We spend a lot of time talking about the renewables nirvana of 2050.

Not only is it an era set in the post-climate apocalypse (as China and India have no intention of reversing their emissions until 2060 at the earliest), but our fields, mountains, and oceans will be covered in a virtuous blanket of spinning blades and scorching silicon.

Our ‘filthy’ Western nations will look like a magazine spread from a Swiss ski lodge. We’ll all be nice, obedient, vegan serfs trudging through the snow on our way to our state-dictated public service jobs. Cogs in the perfect machine. We’ll check-in with the government constantly to make sure we’re making ‘ethical’ and ‘sustainable’ choices.

No emissions. No coal. No resistance. No problem.

Except that by 2050, almost every solar panel, wind turbine, and battery built today will be rotting in landfill.


Strip-mining, open-cut mining, and deep-sea mining will have to be increased dramatically to harvest the raw materials required to build this environmentally friendly future.


Many of these resources are in the ocean, which the world’s nations are in a race to dig up, filter, and pillage for rare earths.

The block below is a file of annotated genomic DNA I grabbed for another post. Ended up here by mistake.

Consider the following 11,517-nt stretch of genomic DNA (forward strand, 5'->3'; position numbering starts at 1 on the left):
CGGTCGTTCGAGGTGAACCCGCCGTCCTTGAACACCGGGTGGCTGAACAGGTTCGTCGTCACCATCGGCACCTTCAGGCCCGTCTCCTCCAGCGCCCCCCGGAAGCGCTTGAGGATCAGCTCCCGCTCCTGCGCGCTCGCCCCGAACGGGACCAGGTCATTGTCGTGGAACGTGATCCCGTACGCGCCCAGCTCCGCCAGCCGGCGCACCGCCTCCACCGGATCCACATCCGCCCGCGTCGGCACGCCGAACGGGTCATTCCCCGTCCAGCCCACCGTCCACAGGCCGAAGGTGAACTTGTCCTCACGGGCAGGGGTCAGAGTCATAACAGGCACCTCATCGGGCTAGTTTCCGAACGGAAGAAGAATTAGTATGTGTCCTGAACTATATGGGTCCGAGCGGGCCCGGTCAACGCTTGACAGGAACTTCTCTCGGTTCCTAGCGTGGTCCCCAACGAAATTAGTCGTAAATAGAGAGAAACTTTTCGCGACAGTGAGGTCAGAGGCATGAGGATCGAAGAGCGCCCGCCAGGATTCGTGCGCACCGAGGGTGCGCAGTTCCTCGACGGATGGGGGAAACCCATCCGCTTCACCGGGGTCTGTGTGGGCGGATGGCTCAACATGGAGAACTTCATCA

Some of these elements involve the production of toxic sludge and heavy metals infinitely more destructive than traditional coal mining.


And you still need those coal mines to smelt the huge quantities of steel along with all that fossil fuel required to drive the mining equipment.


We don’t have enough raw material to build the renewable grid once, let alone replace it five times every century.


A lot of this mining is done in the third world, either with substandard or non-existent environmental practices or child labour.


We’ll also be covering portions of desperately needed agricultural land, creating a food shortage. But don’t worry, we might be able to eat some of the wind turbines.


And it’s only rare eagles, endangered sea-birds, bats, and other winged-wildlife that finds itself hacked to pieces in the blades of turbines dotted along mountain ranges and onshore breeding grounds.


That all sounds slightly less Utopian.

How many voters gaze at renewables farms and realise that they are destined for the scrap heap before the promised apocalypse? Has it escaped the notice of Teal electorates that not only are emissions going to continue to rise due to our Pacific neighbour, but that a communist nation will control the future of Western energy security?

These decisions, made out of virtue, have consequences.

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